Book Review: Frozen in Amber by: Phyllis Ames

Publisher: DAW

Publication Date: August 4, 2015

Origins:  From Publisher for Review

Synopsis: Amber Treganis constantly reinvents herself. New clothes, new hairstyle, new car—anything she can do to exert a level of control over her life. What she can't control is her shape-shifting other self: the WerCougar that sinks its claws into her brain during the three nights surrounding the full moon.

Though she is a natural-born shifter from a prominent WerCougar family, Amber has been unwilling to change into her cat form ever since a terrible tragedy cost her the man she loved. And she has little patience with Wers of any species who embrace their otherness more than their humanity. She focuses on her life as a defense attorney in Mt. Hood, and stays out of Wer politics. 

But after a blurry night of hunting, Amber begins to notice changes in her transformation. When she hears rumors of research to discover a treatment for shifting, she suspects she may have been unknowingly given the experimental therapy.

With the help of Adler, a WerEagle active in community politics, Amber tries to hunt down the truth about this cure, while staying off the radar of the FBI, which tracks and manages Wer communities in secret.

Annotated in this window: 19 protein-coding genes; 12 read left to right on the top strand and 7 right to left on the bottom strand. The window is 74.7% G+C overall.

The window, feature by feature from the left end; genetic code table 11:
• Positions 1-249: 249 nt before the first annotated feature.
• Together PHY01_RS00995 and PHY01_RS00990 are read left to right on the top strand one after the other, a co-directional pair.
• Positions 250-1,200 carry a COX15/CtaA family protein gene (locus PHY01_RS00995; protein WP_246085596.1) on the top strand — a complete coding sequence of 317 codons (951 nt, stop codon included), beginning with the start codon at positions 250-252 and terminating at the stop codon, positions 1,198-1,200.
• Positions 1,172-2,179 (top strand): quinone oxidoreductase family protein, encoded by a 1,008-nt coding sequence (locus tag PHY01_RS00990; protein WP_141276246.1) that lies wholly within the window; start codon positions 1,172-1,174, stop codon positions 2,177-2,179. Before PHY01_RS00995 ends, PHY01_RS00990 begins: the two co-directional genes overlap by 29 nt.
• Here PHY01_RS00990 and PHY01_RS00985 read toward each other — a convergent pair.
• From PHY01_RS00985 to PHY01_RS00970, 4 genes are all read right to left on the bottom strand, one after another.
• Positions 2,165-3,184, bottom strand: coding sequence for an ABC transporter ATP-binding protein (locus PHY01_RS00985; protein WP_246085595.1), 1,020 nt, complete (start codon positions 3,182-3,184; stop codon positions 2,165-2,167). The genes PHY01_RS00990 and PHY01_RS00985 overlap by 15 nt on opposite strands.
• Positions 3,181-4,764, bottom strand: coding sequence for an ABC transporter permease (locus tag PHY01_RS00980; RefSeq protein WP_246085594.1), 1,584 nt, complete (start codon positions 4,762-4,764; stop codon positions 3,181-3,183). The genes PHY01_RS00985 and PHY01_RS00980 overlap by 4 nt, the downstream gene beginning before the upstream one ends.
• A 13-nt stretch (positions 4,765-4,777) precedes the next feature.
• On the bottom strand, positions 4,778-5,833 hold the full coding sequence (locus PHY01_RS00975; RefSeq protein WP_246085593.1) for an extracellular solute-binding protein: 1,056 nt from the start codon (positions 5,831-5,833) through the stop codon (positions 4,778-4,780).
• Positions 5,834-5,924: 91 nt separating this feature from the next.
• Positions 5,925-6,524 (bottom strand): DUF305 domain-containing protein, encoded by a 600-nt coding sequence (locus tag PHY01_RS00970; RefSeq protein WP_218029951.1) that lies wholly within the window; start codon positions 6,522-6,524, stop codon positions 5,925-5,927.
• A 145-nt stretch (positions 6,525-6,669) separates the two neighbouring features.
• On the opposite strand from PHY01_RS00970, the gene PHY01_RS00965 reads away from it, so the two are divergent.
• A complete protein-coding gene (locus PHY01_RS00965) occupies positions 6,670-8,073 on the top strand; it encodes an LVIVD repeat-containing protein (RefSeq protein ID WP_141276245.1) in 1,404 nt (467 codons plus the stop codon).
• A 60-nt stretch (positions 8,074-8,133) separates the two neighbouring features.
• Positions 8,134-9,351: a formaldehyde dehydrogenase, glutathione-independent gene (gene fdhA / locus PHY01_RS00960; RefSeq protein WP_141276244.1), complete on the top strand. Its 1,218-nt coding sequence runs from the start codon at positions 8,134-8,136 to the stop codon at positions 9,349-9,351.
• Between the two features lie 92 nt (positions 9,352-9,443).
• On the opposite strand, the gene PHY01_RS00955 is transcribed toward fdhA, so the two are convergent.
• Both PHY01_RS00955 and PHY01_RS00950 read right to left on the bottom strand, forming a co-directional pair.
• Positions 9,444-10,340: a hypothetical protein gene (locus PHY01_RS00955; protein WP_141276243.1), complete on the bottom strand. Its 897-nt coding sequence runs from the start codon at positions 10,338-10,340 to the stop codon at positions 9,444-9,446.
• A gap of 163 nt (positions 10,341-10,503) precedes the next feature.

But Amber doesn't realize how much she depends on her Wer sense until, one by one, they begin to fade. And Amber is left increasingly ill—and increasingly human. Can shifter who is losing her abilities survive for long in either human or Wer society?

Review: In FROZEN IN AMBER, we’re introduced to Amber Treganis who is a member of a powerful WerCougar family. However, Amber doesn’t revel in her Wer identity, instead choosing to shift only when required after a traumatic event while she was in college. Now, she’s a lawyer working at her grandfather’s firm and tries her best to stay out of Wer politics and away from the Wer community as much as possible. Since her most recent hunt, Amber isn’t feeling like herself and seems to be losing her Wer abilities. FROZEN IN AMBER left me feeling ambivalent. I loved the new Wer mythos the author created and the legal aspects of the story as well. Some of the characters resonated with me, but there wasn’t a lot of character development throughout the story. The story was bogged down with minutiae, which severely slowed down the pace of the novel and gave away a lot of the plot ‘twists’ too early. The ending was a classic deus ex machina, which didn’t help matters either. The concept and synopsis drew me in, but FROZEN IN AMBER didn’t completely deliver.

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